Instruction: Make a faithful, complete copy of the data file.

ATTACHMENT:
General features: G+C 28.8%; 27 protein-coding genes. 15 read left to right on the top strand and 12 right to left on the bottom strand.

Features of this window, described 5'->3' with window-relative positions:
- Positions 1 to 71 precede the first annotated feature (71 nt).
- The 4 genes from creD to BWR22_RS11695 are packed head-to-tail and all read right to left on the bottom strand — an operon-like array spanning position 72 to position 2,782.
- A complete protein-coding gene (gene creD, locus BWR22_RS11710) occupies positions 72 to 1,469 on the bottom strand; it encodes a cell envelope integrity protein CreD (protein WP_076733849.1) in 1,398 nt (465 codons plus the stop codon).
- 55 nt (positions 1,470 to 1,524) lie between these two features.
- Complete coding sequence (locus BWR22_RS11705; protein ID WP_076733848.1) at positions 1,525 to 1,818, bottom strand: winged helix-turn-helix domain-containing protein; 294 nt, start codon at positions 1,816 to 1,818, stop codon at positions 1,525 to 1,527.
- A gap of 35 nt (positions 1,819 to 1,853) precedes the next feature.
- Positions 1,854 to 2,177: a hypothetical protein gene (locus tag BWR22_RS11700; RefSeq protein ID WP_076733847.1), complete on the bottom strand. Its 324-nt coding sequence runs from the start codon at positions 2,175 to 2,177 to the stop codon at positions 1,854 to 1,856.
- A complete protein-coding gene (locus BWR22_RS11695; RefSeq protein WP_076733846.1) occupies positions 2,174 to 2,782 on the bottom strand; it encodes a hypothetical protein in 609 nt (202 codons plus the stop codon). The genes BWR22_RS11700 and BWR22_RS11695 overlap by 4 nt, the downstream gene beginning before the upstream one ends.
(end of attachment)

General features: G+C 28.8%; 27 protein-coding genes. 15 read left to right on the top strand and 12 right to left on the bottom strand.

Features of this window, described 5'->3' with window-relative positions:
- Positions 1 to 71 precede the first annotated feature (71 nt).
- The 4 genes from creD to BWR22_RS11695 are packed head-to-tail and all read right to left on the bottom strand — an operon-like array spanning position 72 to position 2,782.
- A complete protein-coding gene (gene creD, locus BWR22_RS11710) occupies positions 72 to 1,469 on the bottom strand; it encodes a cell envelope integrity protein CreD (protein WP_076733849.1) in 1,398 nt (465 codons plus the stop codon).
- 55 nt (positions 1,470 to 1,524) lie between these two features.
- Complete coding sequence (locus BWR22_RS11705; protein ID WP_076733848.1) at positions 1,525 to 1,818, bottom strand: winged helix-turn-helix domain-containing protein; 294 nt, start codon at positions 1,816 to 1,818, stop codon at positions 1,525 to 1,527.
- A gap of 35 nt (positions 1,819 to 1,853) precedes the next feature.
- Positions 1,854 to 2,177: a hypothetical protein gene (locus tag BWR22_RS11700; RefSeq protein ID WP_076733847.1), complete on the bottom strand. Its 324-nt coding sequence runs from the start codon at positions 2,175 to 2,177 to the stop codon at positions 1,854 to 1,856.
- A complete protein-coding gene (locus BWR22_RS11695; RefSeq protein WP_076733846.1) occupies positions 2,174 to 2,782 on the bottom strand; it encodes a hypothetical protein in 609 nt (202 codons plus the stop codon). The genes BWR22_RS11700 and BWR22_RS11695 overlap by 4 nt, the downstream gene beginning before the upstream one ends.